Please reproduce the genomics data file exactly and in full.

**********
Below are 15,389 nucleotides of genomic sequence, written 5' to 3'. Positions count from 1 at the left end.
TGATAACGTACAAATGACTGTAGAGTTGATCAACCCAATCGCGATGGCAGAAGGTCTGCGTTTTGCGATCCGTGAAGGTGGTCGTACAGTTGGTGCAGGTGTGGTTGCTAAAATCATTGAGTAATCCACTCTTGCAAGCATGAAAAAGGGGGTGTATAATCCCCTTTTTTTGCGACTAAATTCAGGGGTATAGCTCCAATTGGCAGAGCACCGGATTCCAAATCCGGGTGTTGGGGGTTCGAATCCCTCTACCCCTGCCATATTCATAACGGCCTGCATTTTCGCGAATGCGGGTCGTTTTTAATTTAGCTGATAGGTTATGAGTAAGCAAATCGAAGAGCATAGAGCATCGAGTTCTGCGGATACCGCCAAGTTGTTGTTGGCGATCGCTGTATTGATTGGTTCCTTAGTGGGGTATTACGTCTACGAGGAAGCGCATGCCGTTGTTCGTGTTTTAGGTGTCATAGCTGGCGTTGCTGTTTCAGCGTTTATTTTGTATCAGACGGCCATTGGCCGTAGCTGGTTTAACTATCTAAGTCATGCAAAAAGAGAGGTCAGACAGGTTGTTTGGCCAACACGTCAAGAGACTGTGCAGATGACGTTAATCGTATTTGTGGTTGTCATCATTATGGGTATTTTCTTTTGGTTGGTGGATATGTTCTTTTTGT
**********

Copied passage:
Below are 15,389 nucleotides of genomic sequence, written 5' to 3'. Positions count from 1 at the left end.
TGATAACGTACAAATGACTGTAGAGTTGATCAACCCAATCGCGATGGCAGAAGGTCTGCGTTTTGCGATCCGTGAAGGTGGTCGTACAGTTGGTGCAGGTGTGGTTGCTAAAATCATTGAGTAATCCACTCTTGCAAGCATGAAAAAGGGGGTGTATAATCCCCTTTTTTTGCGACTAAATTCAGGGGTATAGCTCCAATTGGCAGAGCACCGGATTCCAAATCCGGGTGTTGGGGGTTCGAATCCCTCTACCCCTGCCATATTCATAACGGCCTGCATTTTCGCGAATGCGGGTCGTTTTTAATTTAGCTGATAGGTTATGAGTAAGCAAATCGAAGAGCATAGAGCATCGAGTTCTGCGGATACCGCCAAGTTGTTGTTGGCGATCGCTGTATTGATTGGTTCCTTAGTGGGGTATTACGTCTACGAGGAAGCGCATGCCGTTGTTCGTGTTTTAGGTGTCATAGCTGGCGTTGCTGTTTCAGCGTTTATTTTGTATCAGACGGCCATTGGCCGTAGCTGGTTTAACTATCTAAGTCATGCAAAAAGAGAGGTCAGACAGGTTGTTTGGCCAACACGTCAAGAGACTGTGCAGATGACGTTAATCGTATTTGTGGTTGTCATCATTATGGGTATTTTCTTTTGGTTGGTGGATATGTTCTTTTTGT